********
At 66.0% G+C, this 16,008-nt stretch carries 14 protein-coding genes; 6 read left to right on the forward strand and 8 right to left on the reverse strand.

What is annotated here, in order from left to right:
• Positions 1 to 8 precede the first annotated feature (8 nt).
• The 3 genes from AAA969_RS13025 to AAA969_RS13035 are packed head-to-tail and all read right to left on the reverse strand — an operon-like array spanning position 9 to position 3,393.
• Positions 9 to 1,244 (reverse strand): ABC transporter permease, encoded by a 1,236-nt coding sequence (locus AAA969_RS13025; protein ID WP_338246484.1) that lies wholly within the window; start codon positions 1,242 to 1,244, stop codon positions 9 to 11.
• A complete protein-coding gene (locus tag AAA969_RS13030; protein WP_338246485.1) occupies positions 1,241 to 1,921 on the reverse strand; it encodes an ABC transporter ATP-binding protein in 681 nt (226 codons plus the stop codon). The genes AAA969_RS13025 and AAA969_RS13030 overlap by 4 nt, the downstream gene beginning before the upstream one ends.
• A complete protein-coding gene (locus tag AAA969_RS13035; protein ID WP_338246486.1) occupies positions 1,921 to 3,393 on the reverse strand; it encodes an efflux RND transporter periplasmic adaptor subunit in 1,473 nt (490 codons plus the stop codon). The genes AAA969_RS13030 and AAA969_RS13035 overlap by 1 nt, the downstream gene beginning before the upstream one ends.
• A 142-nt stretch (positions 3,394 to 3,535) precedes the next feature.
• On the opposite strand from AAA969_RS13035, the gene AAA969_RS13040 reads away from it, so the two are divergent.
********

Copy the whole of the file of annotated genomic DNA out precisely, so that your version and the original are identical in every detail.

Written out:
At 66.0% G+C, this 16,008-nt stretch carries 14 protein-coding genes; 6 read left to right on the forward strand and 8 right to left on the reverse strand.

What is annotated here, in order from left to right:
• Positions 1 to 8 precede the first annotated feature (8 nt).
• The 3 genes from AAA969_RS13025 to AAA969_RS13035 are packed head-to-tail and all read right to left on the reverse strand — an operon-like array spanning position 9 to position 3,393.
• Positions 9 to 1,244 (reverse strand): ABC transporter permease, encoded by a 1,236-nt coding sequence (locus AAA969_RS13025; protein ID WP_338246484.1) that lies wholly within the window; start codon positions 1,242 to 1,244, stop codon positions 9 to 11.
• A complete protein-coding gene (locus tag AAA969_RS13030; protein WP_338246485.1) occupies positions 1,241 to 1,921 on the reverse strand; it encodes an ABC transporter ATP-binding protein in 681 nt (226 codons plus the stop codon). The genes AAA969_RS13025 and AAA969_RS13030 overlap by 4 nt, the downstream gene beginning before the upstream one ends.
• A complete protein-coding gene (locus tag AAA969_RS13035; protein ID WP_338246486.1) occupies positions 1,921 to 3,393 on the reverse strand; it encodes an efflux RND transporter periplasmic adaptor subunit in 1,473 nt (490 codons plus the stop codon). The genes AAA969_RS13030 and AAA969_RS13035 overlap by 1 nt, the downstream gene beginning before the upstream one ends.
• A 142-nt stretch (positions 3,394 to 3,535) precedes the next feature.
• On the opposite strand from AAA969_RS13035, the gene AAA969_RS13040 reads away from it, so the two are divergent.